Royal Flying Doctor Service Celebrates 90 Years Servicing the Community
8 January 2018 at 5:30 pm
Reducing the ongoing disparity in health outcomes between rural and metropolitan Australia will remain a key focus of The Royal Flying Doctor Service, as it celebrates its 90th year of operation in 2018.
The Royal Flying Doctor Service (RFDS) has provided medical care for remote communities in Australia since 1928, and recently topped the annual Charity Reputation Index for the seventh year in a row.
The RFDS director of communications, Lana Mitchell, told Pro Bono News the organisation had “come a long way in 90 years”.
“From a single leased Qantas plane in 1928, today we have a fleet of 69 planes and 115 road service vehicles. We have got 1,400 staff that deliver emergency medical and also primary health services,” Mitchell said.
“Just in the last year, we have serviced 330,000 Australians. We have grown from one borrowed plane, a borrowed pilot and one doctor to something quite significant.
“This is an opportunity to celebrate the individuals, the communities and townships we service. And it’s also a cause for celebration for the lives saved, the work accomplished and the dreams made possible in the country as a result of the RFDS.”
On average the RFDS aeromedically evacuates 101 people to a tertiary hospital, transports 193 patients by road for specialist care and delivers 48 GP and nurse clinics in rural and remote communities every day.
Despite advances in technology and increased connectivity between rural and city Australia, Mitchell said the RFDS was “very much” still needed.
“The barriers of overcoming distance is not going to go away. With technological advances, you still have the circumstances where people live in very remote areas, which are a long way away from GPs and hospitals, so I don’t see RFDS going anywhere anytime soon,” she said.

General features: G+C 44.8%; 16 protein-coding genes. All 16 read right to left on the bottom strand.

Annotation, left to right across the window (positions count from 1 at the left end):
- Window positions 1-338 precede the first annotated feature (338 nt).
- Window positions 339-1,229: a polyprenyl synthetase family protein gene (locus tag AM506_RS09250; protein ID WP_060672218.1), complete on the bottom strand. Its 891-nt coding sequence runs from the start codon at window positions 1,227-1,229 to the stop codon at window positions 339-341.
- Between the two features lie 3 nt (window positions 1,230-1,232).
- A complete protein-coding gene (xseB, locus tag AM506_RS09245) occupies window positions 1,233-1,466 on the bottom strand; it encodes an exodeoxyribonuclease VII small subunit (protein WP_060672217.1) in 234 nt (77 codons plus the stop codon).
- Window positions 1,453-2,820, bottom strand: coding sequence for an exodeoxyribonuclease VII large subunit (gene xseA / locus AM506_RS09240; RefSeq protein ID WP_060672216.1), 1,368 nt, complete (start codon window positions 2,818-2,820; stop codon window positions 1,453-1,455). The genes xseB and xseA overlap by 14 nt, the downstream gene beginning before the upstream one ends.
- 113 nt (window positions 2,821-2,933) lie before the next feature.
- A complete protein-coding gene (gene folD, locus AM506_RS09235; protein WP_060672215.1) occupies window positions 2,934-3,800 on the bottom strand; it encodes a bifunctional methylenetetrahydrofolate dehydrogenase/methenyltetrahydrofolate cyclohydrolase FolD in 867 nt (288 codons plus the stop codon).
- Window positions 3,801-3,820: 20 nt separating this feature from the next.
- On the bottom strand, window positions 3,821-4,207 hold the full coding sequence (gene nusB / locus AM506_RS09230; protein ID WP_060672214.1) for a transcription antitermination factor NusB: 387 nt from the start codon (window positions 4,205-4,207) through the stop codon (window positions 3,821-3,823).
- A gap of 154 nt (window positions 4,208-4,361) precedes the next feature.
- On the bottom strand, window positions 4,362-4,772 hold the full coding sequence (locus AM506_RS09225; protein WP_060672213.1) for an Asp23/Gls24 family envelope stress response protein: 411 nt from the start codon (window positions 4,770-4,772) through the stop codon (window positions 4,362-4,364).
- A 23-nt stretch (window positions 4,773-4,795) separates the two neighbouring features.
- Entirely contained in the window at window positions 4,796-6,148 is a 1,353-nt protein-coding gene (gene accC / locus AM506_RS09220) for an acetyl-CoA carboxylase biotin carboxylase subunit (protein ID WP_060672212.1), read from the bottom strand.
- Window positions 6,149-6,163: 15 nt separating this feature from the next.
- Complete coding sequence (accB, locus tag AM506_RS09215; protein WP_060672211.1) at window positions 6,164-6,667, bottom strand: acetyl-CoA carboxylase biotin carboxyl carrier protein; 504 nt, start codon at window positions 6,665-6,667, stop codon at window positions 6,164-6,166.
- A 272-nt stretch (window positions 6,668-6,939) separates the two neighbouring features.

Mitchell said the disparity in health outcomes between rural and city Australia continued to be stark.
“As time continues, it becomes apparent that those in the city enjoy much better health outcomes than those who live in the bush,” she said.
“If you live in country Australia, you’ll get to see a doctor half as often as someone living in the city. You’ll get to see a dentist a third of the amount of times and a mental health specialist one fifth of the number of times.
“You are four times as likely to die in a car accident if you live in rural Australia rather than in the city. The RFDS has essentially made its ongoing mission and purpose of the organisation to bring healthcare to those who need it.”
She added that it would be “absolutely shocking” if the RFDS was longer around to service remote communities.
“We deliver 48 GP and nurse clinics around the country, every single day. It would be horrible [if we didn’t exist]. It would certainly make living and working and travelling in the bush virtually impossible,” she said.
“That’s why when the RFDS was formed in 1928, our founder John Flynn talked about it as being a mantle of safety – that was his vision.
“That’s very much the case today… If you weren’t able to see those medical professionals living in the outback, people wouldn’t be able to live there.”
Over the next 12 months, the RFDS has planned a number of events and activities including gala dinners, fundraising activities, an interactive timeline (with Australians encouraged to add photos and memories of their RFDS experiences) and a new Flying Doctor exhibit at the National Museum of Australia.
Mitchell said the RFDS would continue working to improve their service delivery to ensure the organisation thrives into its 100th year and beyond.
“We consider ourselves as a steward of this loved national institution and there’s an ongoing effort to review our services and footprint to see how we can improve our service delivery and vast health outcomes for those in the bush,” she said.
“This will continue very much a strong priority for us heading into the future. The RFDS was an institution created based on innovation and we want to continue to be innovative and continue to look at how we can improve our services and our outcomes for those living in the bush.”